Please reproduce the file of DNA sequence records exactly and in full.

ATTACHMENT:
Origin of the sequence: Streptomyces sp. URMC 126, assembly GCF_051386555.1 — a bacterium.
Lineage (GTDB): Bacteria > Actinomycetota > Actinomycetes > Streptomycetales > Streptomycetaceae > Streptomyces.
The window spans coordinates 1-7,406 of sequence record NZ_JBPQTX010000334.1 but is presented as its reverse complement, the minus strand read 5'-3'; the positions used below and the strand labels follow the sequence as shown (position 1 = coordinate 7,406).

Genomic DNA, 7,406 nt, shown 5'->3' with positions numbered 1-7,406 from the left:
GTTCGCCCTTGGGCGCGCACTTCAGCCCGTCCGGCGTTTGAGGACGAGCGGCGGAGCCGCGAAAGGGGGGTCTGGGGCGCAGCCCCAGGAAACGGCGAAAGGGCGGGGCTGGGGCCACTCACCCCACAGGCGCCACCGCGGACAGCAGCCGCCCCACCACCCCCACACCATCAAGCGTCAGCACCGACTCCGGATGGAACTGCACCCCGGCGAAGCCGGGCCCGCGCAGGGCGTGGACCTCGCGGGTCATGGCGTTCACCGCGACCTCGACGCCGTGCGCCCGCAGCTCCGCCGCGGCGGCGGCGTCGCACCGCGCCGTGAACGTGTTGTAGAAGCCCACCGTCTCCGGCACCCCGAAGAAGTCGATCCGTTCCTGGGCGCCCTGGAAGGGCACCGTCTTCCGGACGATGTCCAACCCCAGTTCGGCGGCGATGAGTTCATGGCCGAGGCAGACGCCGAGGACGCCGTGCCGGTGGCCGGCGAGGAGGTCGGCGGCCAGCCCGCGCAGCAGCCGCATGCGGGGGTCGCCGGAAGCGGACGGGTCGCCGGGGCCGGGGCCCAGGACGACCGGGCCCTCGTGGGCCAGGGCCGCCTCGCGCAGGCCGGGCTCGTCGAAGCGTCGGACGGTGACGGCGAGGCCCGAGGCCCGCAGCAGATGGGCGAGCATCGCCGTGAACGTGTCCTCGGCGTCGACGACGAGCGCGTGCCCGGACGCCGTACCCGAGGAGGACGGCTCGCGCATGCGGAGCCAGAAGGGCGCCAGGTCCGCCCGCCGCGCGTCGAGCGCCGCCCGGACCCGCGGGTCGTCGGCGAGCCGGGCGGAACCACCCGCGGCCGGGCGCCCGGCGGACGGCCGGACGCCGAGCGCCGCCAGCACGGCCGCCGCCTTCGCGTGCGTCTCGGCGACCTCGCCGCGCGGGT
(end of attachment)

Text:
Origin of the sequence: Streptomyces sp. URMC 126, assembly GCF_051386555.1 — a bacterium.
Lineage (GTDB): Bacteria > Actinomycetota > Actinomycetes > Streptomycetales > Streptomycetaceae > Streptomyces.
The window spans coordinates 1-7,406 of sequence record NZ_JBPQTX010000334.1 but is presented as its reverse complement, the minus strand read 5'-3'; the positions used below and the strand labels follow the sequence as shown (position 1 = coordinate 7,406).

Genomic DNA, 7,406 nt, shown 5'->3' with positions numbered 1-7,406 from the left:
GTTCGCCCTTGGGCGCGCACTTCAGCCCGTCCGGCGTTTGAGGACGAGCGGCGGAGCCGCGAAAGGGGGGTCTGGGGCGCAGCCCCAGGAAACGGCGAAAGGGCGGGGCTGGGGCCACTCACCCCACAGGCGCCACCGCGGACAGCAGCCGCCCCACCACCCCCACACCATCAAGCGTCAGCACCGACTCCGGATGGAACTGCACCCCGGCGAAGCCGGGCCCGCGCAGGGCGTGGACCTCGCGGGTCATGGCGTTCACCGCGACCTCGACGCCGTGCGCCCGCAGCTCCGCCGCGGCGGCGGCGTCGCACCGCGCCGTGAACGTGTTGTAGAAGCCCACCGTCTCCGGCACCCCGAAGAAGTCGATCCGTTCCTGGGCGCCCTGGAAGGGCACCGTCTTCCGGACGATGTCCAACCCCAGTTCGGCGGCGATGAGTTCATGGCCGAGGCAGACGCCGAGGACGCCGTGCCGGTGGCCGGCGAGGAGGTCGGCGGCCAGCCCGCGCAGCAGCCGCATGCGGGGGTCGCCGGAAGCGGACGGGTCGCCGGGGCCGGGGCCCAGGACGACCGGGCCCTCGTGGGCCAGGGCCGCCTCGCGCAGGCCGGGCTCGTCGAAGCGTCGGACGGTGACGGCGAGGCCCGAGGCCCGCAGCAGATGGGCGAGCATCGCCGTGAACGTGTCCTCGGCGTCGACGACGAGCGCGTGCCCGGACGCCGTACCCGAGGAGGACGGCTCGCGCATGCGGAGCCAGAAGGGCGCCAGGTCCGCCCGCCGCGCGTCGAGCGCCGCCCGGACCCGCGGGTCGTCGGCGAGCCGGGCGGAACCACCCGCGGCCGGGCGCCCGGCGGACGGCCGGACGCCGAGCGCCGCCAGCACGGCCGCCGCCTTCGCGTGCGTCTCGGCGACCTCGCCGCGCGGGT